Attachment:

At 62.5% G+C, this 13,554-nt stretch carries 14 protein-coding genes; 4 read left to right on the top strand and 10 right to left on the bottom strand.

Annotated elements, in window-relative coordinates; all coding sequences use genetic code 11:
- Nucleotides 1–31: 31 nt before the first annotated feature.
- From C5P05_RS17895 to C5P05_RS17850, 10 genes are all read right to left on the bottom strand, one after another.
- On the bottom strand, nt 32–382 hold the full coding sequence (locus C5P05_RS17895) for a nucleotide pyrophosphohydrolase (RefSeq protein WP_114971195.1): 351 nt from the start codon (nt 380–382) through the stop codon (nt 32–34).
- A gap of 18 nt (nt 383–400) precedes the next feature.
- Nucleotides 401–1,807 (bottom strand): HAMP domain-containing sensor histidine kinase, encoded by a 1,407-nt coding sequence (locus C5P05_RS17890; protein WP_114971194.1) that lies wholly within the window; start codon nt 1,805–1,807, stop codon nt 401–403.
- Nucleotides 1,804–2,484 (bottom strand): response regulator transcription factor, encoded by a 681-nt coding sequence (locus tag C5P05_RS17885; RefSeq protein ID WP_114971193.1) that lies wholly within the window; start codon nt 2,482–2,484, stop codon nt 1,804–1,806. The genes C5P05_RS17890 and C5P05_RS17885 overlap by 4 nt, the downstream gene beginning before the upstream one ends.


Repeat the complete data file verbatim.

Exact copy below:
At 62.5% G+C, this 13,554-nt stretch carries 14 protein-coding genes; 4 read left to right on the top strand and 10 right to left on the bottom strand.

Annotated elements, in window-relative coordinates; all coding sequences use genetic code 11:
- Nucleotides 1–31: 31 nt before the first annotated feature.
- From C5P05_RS17895 to C5P05_RS17850, 10 genes are all read right to left on the bottom strand, one after another.
- On the bottom strand, nt 32–382 hold the full coding sequence (locus C5P05_RS17895) for a nucleotide pyrophosphohydrolase (RefSeq protein WP_114971195.1): 351 nt from the start codon (nt 380–382) through the stop codon (nt 32–34).
- A gap of 18 nt (nt 383–400) precedes the next feature.
- Nucleotides 401–1,807 (bottom strand): HAMP domain-containing sensor histidine kinase, encoded by a 1,407-nt coding sequence (locus C5P05_RS17890; protein WP_114971194.1) that lies wholly within the window; start codon nt 1,805–1,807, stop codon nt 401–403.
- Nucleotides 1,804–2,484 (bottom strand): response regulator transcription factor, encoded by a 681-nt coding sequence (locus tag C5P05_RS17885; RefSeq protein ID WP_114971193.1) that lies wholly within the window; start codon nt 2,482–2,484, stop codon nt 1,804–1,806. The genes C5P05_RS17890 and C5P05_RS17885 overlap by 4 nt, the downstream gene beginning before the upstream one ends.